"Night has fallen," said a civil-rights leader of his cause after the Supreme Court significantly narrowed the scope of affirmative action this past year.

Well, a majority of the House and Senate is now poised to bring on a new dawn. The Kennedy-Hawkins Civil Rights Act of 1990 seeks to undo the five unfavorable Supreme Court decisions of 1989 and ensure that racial preferences are enshrined in law.In its most important affirmative-action case (Wards Cove Packing vs. Antonio), the court held that a racial imbalance in the workplace is not in itself proof of discrimination.

Discrimination is proved only if the aggrieved can additionally show that the hiring criteria used by the employer were not explained by legitimate business considerations (i.e., merit selection).

Kennedy-Hawkins overturns that principle. Racial disproportion would itself be regarded as discrimination until proven otherwise - by the accused.

The employer must demonstrate that his employment practice - say, requiring a Ph.D. in hiring a college professor or preferring a member of the Law Review in hiring at a law firm - has a "substantial and demonstrable relationship to effective job performance."

Can a university prove that a person without a Ph.D. can't teach? Can a law firm prove by objective evidence that excelling in law school is necessary for being a corporate lawyer?

If not, and if the resulting work force is not racially balanced, then just considering these criteria in hiring is illegal because racially discriminatory.

The claim that disproportionate racial representation is in and of itself proof of racial discrimination is not only patently false, it is bad policy.

It is a formula for the imposition of racial quotas. Any employer who dares hire people in such a way as to produce a work force that is not a racial reflection of his community knows that he risks being sued. He knows, too, that if he cannot produce objective evidence linking his hiring criteria to job performance (say, good high-school grades with being a good salesman), he loses.

The natural inclination of any employer will simply be to spare risk and expense by imposing on himself a quota system and hiring people according to race.

This policy of quotas-by-threat is packaged under the politically unassailable name of civil rights. But this bill is not about civil rights. Kennedy-Hawkins is the Racial Preference Bill of 1990.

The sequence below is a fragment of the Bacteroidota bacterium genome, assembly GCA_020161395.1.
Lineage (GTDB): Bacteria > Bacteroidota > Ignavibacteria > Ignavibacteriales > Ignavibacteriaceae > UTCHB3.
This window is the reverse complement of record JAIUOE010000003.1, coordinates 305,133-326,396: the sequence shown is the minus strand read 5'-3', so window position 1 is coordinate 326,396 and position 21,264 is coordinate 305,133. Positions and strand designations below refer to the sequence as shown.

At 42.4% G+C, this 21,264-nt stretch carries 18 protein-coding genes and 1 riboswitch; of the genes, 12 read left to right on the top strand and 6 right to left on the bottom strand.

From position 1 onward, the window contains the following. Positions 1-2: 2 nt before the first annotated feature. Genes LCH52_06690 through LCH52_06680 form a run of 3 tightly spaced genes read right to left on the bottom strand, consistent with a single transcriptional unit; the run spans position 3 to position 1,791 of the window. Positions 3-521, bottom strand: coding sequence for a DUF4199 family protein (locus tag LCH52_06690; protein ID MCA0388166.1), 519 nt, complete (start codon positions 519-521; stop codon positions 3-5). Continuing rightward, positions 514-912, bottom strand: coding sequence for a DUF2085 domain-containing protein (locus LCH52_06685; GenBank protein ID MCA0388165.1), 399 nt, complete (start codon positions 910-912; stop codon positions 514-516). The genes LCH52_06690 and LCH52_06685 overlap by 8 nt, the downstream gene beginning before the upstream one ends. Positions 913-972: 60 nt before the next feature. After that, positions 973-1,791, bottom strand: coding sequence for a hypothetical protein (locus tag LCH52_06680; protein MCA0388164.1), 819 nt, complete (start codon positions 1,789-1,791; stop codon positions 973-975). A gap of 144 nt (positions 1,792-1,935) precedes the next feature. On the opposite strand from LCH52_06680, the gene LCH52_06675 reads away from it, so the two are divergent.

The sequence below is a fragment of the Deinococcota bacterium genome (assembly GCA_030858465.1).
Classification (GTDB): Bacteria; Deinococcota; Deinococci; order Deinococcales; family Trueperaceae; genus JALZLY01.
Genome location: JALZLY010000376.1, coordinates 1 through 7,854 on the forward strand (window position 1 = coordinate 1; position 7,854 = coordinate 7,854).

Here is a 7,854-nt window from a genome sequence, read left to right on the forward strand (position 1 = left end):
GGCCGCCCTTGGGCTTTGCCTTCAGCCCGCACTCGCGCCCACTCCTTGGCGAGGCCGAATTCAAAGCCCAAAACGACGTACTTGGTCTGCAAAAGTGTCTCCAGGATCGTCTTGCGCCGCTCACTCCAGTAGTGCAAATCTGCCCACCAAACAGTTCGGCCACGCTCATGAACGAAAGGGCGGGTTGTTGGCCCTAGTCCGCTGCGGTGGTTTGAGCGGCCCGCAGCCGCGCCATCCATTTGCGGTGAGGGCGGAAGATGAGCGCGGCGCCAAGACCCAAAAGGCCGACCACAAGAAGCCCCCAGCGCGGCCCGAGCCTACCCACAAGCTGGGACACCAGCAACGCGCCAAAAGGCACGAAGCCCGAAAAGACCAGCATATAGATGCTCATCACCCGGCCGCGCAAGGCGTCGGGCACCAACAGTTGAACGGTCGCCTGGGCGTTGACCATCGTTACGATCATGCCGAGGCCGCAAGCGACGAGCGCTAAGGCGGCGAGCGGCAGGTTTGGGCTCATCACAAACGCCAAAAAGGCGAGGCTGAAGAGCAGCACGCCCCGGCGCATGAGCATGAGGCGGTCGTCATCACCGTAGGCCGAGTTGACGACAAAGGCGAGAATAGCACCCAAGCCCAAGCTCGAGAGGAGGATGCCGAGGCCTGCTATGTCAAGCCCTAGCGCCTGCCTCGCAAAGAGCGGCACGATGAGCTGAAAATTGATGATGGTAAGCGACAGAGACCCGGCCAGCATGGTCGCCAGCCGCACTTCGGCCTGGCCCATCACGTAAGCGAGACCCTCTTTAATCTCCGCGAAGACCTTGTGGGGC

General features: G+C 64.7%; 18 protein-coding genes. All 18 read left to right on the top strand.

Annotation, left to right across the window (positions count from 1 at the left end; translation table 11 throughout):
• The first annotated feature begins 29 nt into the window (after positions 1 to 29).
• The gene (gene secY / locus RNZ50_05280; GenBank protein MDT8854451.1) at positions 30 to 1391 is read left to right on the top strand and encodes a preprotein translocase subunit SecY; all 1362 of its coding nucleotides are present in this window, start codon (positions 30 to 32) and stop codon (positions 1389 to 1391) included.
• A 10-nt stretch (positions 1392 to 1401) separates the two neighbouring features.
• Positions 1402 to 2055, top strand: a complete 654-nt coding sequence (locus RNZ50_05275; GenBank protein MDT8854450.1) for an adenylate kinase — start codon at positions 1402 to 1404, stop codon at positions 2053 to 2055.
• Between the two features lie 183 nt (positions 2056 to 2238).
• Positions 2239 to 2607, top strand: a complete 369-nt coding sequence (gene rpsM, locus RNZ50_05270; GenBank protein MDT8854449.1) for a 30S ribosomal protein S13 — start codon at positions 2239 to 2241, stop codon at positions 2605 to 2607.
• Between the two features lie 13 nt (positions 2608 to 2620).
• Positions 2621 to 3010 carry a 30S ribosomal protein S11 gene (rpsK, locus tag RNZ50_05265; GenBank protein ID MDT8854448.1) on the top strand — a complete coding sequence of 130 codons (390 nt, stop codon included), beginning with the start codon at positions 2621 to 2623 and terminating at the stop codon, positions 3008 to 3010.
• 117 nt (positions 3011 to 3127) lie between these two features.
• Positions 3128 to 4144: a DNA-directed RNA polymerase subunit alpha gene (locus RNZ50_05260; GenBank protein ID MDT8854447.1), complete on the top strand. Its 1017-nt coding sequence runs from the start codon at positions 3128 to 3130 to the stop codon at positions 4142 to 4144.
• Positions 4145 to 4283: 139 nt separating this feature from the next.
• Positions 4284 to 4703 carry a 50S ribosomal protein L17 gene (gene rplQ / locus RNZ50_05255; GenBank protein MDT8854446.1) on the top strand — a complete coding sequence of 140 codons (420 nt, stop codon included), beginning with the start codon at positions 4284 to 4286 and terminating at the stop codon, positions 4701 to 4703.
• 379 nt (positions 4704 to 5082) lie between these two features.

What is wrong with racial preference for a race so long discriminated against? Racial preference of any kind violates basic principles of equal justice.

Yet affirmative action can be justified on pragmatic grounds: Allowing a long oppressed black community to advance by short circuit helps create the essential social nucleus for black advancement - a new and growing middle class, established almost by government fiat.

That is the trade-off. Affirmative-action supporters (myself included) were prepared to sacrifice principle in order to produce an unmitigated social good. But what if the good is highly mitigated? If affirmative action actually harmed blacks, it would then be entirely indefensible.

After 20 years, and with increasing urgency, some black intellectuals are saying exactly that.

The key to their case that affirmative action harms blacks is that preference implies inferiority. The implied inferiority not only is demoralizing for blacks, it actually aggravates the white racism that affirmative action is supposed to counteract.

"Much of the `subtle' discrimination the blacks talk about is often (not always) discrimination against the stigma of questionable competence that affirmative action marks blacks with," writes Professor Shelby Steele (New York Times Magazine, May 13).

"The effect of preferential treatment - the lowering of normal standards to increase black representation - puts blacks at war with an expanding realm of debilitating doubt."

This self-doubt is rooted in what black writers Jeff Howard and Ray Hammond call "rumors of inferiority." Affirmative action advertises and amplifies the rumor.

In trying the cure the effects of racism, it perpetuates racist myths by making any successful black carry the stamp "Preferred, Thus Presumed Inferior." No one asks but everyone thinks: Did that black professor-dentist-executive make it on merit or on race?

Steele's views on this terrible psychic toll of affirmative action is not the majority view among a black leadership pushing hard for Kennedy-Hawkins.

They calculate that the stigma of inferiority may be a cost of affirmative action, but worth the price to produce further black social advancement.

That is a difficult calculation to make. But one thing is clear. Affirmative action has turned out to be far more costly than had previously been thought.

It dispenses unequal justice. It Balkanizes communities. It distorts the merit system. It pits group against group. And now, it attaches a question mark to every real black achievement.

Steele is right. Affirmative action costs more than it is worth. Kennedy-Hawkins is an attempt to resurrect an idea whose time has passed.